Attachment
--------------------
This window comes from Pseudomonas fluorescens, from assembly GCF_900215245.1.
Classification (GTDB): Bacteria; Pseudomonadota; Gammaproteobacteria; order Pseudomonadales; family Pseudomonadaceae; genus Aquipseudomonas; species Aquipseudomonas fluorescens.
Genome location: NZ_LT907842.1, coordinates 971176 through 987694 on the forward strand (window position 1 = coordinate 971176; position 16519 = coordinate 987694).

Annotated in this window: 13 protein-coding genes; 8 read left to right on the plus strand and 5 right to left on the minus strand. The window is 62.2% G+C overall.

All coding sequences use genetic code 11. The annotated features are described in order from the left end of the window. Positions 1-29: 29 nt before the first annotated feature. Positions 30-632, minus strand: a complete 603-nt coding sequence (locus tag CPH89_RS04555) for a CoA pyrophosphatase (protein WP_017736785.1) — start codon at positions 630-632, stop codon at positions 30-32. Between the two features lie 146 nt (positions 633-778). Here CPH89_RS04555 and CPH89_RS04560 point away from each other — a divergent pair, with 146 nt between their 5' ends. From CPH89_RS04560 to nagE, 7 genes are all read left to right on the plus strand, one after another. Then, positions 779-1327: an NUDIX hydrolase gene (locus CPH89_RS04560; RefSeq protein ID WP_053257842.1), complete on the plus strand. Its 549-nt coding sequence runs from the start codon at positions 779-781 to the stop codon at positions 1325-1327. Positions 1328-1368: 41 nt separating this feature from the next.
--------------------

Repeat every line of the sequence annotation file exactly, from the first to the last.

This window comes from Pseudomonas fluorescens, from assembly GCF_900215245.1.
Classification (GTDB): Bacteria; Pseudomonadota; Gammaproteobacteria; order Pseudomonadales; family Pseudomonadaceae; genus Aquipseudomonas; species Aquipseudomonas fluorescens.
Genome location: NZ_LT907842.1, coordinates 971176 through 987694 on the forward strand (window position 1 = coordinate 971176; position 16519 = coordinate 987694).

Annotated in this window: 13 protein-coding genes; 8 read left to right on the plus strand and 5 right to left on the minus strand. The window is 62.2% G+C overall.

All coding sequences use genetic code 11. The annotated features are described in order from the left end of the window. Positions 1-29: 29 nt before the first annotated feature. Positions 30-632, minus strand: a complete 603-nt coding sequence (locus tag CPH89_RS04555) for a CoA pyrophosphatase (protein WP_017736785.1) — start codon at positions 630-632, stop codon at positions 30-32. Between the two features lie 146 nt (positions 633-778). Here CPH89_RS04555 and CPH89_RS04560 point away from each other — a divergent pair, with 146 nt between their 5' ends. From CPH89_RS04560 to nagE, 7 genes are all read left to right on the plus strand, one after another. Then, positions 779-1327: an NUDIX hydrolase gene (locus CPH89_RS04560; RefSeq protein ID WP_053257842.1), complete on the plus strand. Its 549-nt coding sequence runs from the start codon at positions 779-781 to the stop codon at positions 1325-1327. Positions 1328-1368: 41 nt separating this feature from the next.